WILTON — The Select Board at its Tuesday, Sept. 6, meeting approved two interlocal agreements to provide fire and solid-waste disposal services for Washington and Perkins townships.

The agreements were entered into with the Franklin County Commissioners.

The first agreement provides Washington Plantation with “structural … auxiliary or supplemental fire protection.” In exchange, the county will pay the town of Wilton $1,875 in three installments of $625 through April 2023.

The second agreement provides Washington Plantation and Perkins Plantation with solid-waste disposal services at the transfer station, with quarterly payments totaling $4,055.

Town Manager Perry Ellsworth told the board the agreements will serve approximately 60 people in the two townships.

He said the funds from fire-protection services has “historically gone into the equipment fund for the fire department.” Where to direct those funds, the amount of the funds should be reevaluated as the town puts together its next budget, he added.


The first installment of $625 has already been paid, Ellsworth said.

“They [the county] were paying us before we signed the first contract because they knew it was a special offer,” he said.

The solid-waste disposal services agreement offers residents in Perkins Plantation the option to go to the Wilton transfer station or one in Weld.

“I do have a little angst about this,” Ellsworth said. “Again it’s another one of those where we’re providing a service to the county.”

He had concerns because “this year we’re actually [having] to pay a fuel surcharge on top of the hauling cost.”

“We’re not making any money on this,” Ellsworth said. “But I think you need to sign it, it’s the best we can do because it’s the best that we asked for.”


The interlocal agreements were approved unanimously by the board.

In other business

Wilton is moving forward with appointments for two committees.

The cemetery memorial committee will provide oversight on construction of a veterans memorial at Lakeview Cemetery.

Voters at the town meeting approved up to $175,000 be spent on the memorial, coming from the town’s Cemetery Trust Account.

Ellsworth told the board the town has appointed two of three people they wanted on the committee in addition to Select Board Chair David Leavitt and Selectperson Tiffany Maiuri.


Ellsworth said engineering designs for the memorial are complete aside from the final addition of a flagpole.

“We need to pick a spot … before there’s frost on the ground,” he said.

Ellsworth asked the board how they wished to proceed; if they should move forward with the committee or wait until a third member of the public is appointed.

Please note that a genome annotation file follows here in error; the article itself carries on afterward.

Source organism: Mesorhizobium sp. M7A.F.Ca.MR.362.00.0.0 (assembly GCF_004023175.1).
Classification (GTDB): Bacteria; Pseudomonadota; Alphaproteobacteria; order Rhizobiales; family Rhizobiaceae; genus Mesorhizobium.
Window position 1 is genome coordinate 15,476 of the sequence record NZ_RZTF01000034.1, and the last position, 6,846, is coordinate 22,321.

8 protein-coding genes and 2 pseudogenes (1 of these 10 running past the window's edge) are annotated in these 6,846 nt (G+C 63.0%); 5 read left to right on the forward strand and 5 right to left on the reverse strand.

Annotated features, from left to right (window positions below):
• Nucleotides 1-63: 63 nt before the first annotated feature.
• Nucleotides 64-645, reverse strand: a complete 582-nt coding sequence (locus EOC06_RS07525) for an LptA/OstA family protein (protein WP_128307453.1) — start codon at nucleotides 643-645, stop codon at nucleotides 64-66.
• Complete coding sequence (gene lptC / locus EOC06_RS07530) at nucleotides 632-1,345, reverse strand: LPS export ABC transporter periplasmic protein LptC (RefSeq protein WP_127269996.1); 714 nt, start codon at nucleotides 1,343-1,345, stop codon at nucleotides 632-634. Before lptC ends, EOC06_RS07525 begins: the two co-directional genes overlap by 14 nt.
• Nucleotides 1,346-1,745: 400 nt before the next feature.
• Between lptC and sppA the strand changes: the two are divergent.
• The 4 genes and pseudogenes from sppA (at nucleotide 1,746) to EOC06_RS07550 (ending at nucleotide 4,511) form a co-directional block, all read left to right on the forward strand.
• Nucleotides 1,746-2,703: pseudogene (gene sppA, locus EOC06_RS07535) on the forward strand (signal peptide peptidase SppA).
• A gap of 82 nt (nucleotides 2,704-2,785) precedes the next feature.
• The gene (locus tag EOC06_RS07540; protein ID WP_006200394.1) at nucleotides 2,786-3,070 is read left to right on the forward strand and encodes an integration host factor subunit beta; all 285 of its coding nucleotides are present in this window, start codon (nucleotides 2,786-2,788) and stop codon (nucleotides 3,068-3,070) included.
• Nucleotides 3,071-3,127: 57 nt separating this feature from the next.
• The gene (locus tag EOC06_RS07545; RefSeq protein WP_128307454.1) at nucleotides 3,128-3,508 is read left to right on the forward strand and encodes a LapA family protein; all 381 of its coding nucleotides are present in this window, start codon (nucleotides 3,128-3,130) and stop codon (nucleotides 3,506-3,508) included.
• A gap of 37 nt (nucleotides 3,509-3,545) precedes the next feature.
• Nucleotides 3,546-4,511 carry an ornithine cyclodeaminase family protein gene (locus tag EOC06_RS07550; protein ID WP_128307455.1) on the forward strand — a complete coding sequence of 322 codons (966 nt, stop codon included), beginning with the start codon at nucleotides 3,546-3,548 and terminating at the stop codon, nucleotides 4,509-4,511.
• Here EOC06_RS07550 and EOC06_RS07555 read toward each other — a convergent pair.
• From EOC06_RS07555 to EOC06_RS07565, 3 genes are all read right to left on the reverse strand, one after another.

“I would think we need to get moving forward because it’s going to take some time to come up with a solid plan for it anyways and keep working on a third community member,” Leavitt said. “We need to start getting some meetings.”

Ellsworth said the town is also working on finalizing the Wilton Blueberry Festival committee so that things are planned earlier. This is to ensure committee members are thoroughly committed, so running the event doesn’t fall completely on Events Coordinator Renee Woodard and her husband, Ellsworth said.

At the board’s Aug. 16 meeting, Ellsworth said Woodard and her family “ran around crazy trying to get everything done” during the 2022 Wilton Blueberry Festival because not all committee members were active and present.


During the Sept. 6 meeting, Ellsworth said applications for the committee will include questions about why an applicant wants to be a member of the committee in order to ensure dedication to the event.

“More planning makes a better product,” Leavitt said.

Ellsworth plans for committee appointments to be finalized by mid-October.

The board also discussed updates to the new webpage.

Ellsworth said the town’s website, https://wiltonmaine.org/, can be better utilized to disseminate information,.

Maiuri said she believes the website’s design, layout, etc. is “sound,” but agrees it should be used more.


“We the town may want to focus our efforts on making sure we scope in, [that] what’s on the website stays current,” Maiuri said. “It’s a living organism – if you don’t feed it, it’s not going to grow, parts of it are going to die.”

Selectperson Phil Hilton said it was “very frustrating” when he could not find the minutes from Wilton’s 2021 town meeting on the website.

He added meanwhile, the town’s Facebook page is regularly updated.

“We should be able to look up important town documents,” Hilton said. “We’re not finding anything there because we’re not using it regularly and posting things.”

Ellsworth agreed. Town audits, updates on regular meetings, information on budgets, etc. should be there, he said.

“I’ve done that in the past so the community knows we’re transparent with the way we’re spending money,” he added.

Ellsworth said the town should decide who will feed information to the person in charge of handling the website, eventually learn how to update information on there.

Overhauling a website can cost $15,000-$20,000, Ellsworth said, and the town doesn’t have that money in its budget.

“I think we can make it better if we just work on it together,” he said.

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